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St. Sophia Cathedral

Listed under Sacred Spaces in Nizhniy Novgorod, Russia.

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Christianity became the religion of Russia in 988 AD yet for uncounted centuries there had been a variety of megalithic, pagan and shamanic traditions. Concentrations of megaliths have been found near the White Sea and in the Caucasus Mountains. The Scythians, Huns, Greeks, Persians, Celts and Slavs built temples for different deities. Following practices established by Roman Christianity, these temples were demolished, churches were erected upon their foundations, and relics were installed. Over the centuries tens of thousands of Russians went upon long walking pilgrimages in order to behold the sacred icons and relics.

Novgorod, one of the oldest cities in Russia, was founded in the 5th century AD. Its first church, erected upon the site of a pagan temple, was built in 989. In 1045 this building burnt to the ground and upon the same site a stone cathedral was built. The new cathedral was consecrated in 1052 to St. Sophia, who symbolized the feminine aspect of divine wisdom. Scholars interpret the dedication of Novgorod’s cathedral to St. Sophia as a continuation of the cult of the Great Goddess that was widely practiced since archaic times.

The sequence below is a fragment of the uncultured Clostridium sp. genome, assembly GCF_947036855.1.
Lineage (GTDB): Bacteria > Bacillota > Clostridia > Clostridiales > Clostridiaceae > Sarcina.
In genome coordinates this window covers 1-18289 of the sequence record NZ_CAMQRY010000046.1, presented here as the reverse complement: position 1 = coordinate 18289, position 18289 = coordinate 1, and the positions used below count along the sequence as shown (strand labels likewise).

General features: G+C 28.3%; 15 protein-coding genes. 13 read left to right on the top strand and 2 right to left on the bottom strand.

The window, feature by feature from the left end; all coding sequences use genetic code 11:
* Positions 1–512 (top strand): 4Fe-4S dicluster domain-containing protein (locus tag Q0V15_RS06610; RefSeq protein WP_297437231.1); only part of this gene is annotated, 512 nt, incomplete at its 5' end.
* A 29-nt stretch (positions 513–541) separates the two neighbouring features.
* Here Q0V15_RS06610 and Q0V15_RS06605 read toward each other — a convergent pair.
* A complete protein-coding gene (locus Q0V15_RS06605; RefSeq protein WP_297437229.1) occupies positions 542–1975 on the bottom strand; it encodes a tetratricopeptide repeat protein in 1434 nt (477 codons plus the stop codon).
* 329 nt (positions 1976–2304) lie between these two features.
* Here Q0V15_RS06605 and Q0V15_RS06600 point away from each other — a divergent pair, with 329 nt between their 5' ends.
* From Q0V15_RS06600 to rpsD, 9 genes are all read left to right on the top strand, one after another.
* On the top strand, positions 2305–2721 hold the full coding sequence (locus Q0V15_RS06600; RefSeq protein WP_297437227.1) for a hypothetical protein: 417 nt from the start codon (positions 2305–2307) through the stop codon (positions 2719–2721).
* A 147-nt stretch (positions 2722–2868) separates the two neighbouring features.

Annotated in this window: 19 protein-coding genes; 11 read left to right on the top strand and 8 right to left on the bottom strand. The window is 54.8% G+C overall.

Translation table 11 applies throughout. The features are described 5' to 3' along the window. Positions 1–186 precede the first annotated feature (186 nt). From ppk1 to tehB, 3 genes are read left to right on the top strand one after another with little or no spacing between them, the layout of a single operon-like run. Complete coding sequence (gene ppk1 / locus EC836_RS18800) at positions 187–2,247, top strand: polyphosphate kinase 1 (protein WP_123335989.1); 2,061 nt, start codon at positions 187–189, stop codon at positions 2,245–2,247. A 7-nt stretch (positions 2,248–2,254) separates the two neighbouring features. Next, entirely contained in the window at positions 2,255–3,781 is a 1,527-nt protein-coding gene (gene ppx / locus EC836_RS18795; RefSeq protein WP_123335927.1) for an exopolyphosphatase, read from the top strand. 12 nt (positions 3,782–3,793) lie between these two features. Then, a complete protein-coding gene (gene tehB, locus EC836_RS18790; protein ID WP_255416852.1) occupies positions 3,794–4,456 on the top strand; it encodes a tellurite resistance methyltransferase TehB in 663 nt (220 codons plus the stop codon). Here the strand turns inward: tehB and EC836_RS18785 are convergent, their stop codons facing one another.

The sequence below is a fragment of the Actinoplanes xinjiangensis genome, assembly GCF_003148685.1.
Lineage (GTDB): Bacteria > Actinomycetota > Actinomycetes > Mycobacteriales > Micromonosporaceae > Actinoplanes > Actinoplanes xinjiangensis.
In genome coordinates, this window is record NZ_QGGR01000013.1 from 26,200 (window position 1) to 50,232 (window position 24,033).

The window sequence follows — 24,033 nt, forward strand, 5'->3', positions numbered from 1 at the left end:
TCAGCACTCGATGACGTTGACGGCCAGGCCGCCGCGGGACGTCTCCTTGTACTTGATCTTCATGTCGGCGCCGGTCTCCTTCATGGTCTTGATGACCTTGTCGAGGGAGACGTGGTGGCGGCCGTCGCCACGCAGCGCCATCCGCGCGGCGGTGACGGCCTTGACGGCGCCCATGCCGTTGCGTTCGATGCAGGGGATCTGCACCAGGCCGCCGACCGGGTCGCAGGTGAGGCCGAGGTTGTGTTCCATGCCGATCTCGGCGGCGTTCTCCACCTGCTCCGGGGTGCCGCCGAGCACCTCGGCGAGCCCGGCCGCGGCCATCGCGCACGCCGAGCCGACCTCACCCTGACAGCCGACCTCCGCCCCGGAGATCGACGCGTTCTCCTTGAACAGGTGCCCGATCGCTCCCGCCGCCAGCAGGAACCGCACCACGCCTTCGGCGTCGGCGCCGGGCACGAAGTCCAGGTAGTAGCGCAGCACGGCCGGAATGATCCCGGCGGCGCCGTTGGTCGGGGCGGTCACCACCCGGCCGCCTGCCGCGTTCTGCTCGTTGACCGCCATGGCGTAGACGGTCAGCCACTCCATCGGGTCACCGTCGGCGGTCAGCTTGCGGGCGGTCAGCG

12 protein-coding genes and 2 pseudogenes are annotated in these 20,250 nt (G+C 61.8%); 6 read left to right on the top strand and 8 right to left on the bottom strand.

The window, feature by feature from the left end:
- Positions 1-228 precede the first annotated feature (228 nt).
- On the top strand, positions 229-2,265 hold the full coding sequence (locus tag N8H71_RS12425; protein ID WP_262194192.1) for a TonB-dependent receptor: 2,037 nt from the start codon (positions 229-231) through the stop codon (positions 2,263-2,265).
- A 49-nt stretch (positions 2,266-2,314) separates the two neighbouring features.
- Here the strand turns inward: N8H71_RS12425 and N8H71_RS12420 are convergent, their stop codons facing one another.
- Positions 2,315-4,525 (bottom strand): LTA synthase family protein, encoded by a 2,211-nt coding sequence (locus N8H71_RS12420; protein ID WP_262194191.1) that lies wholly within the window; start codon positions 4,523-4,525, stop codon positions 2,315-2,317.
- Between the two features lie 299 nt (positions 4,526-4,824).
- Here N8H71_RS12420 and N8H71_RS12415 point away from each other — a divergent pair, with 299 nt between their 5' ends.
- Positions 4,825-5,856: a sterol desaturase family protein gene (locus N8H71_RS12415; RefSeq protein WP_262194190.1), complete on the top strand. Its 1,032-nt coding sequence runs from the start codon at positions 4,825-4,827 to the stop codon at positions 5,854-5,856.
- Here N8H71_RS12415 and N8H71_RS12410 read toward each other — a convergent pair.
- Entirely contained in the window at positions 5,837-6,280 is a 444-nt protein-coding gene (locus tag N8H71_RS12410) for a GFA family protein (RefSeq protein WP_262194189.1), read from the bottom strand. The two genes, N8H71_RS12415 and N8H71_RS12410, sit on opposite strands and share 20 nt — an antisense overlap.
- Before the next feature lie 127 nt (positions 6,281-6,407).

In 1170 an event occurred that firmly established the cathedral as a place of pilgrimage. An army had attacked Novgorod and was threatening to overwhelm the inhabitants. The local bishop had a vision in which he was instructed to carry the icon of the Virgin to the fortress walls. An attacker’s arrow flew through the air and lodged directly in the icon, where upon tears began to flow from the Virgin’s eyes. At this moment, so the legend tells, all the attackers went blind and the army of Novgorod was able to defeat the enemy. Since this time the icon of the Virgin has been named Znamenie, meaning ‘Our Lady of the Sign’ and she is believed to be the protector of the city. Her festival is celebrated on December 10.

More on the St. Sophia Cathedral from Sacred Sites.

Written by  Martin Gray.

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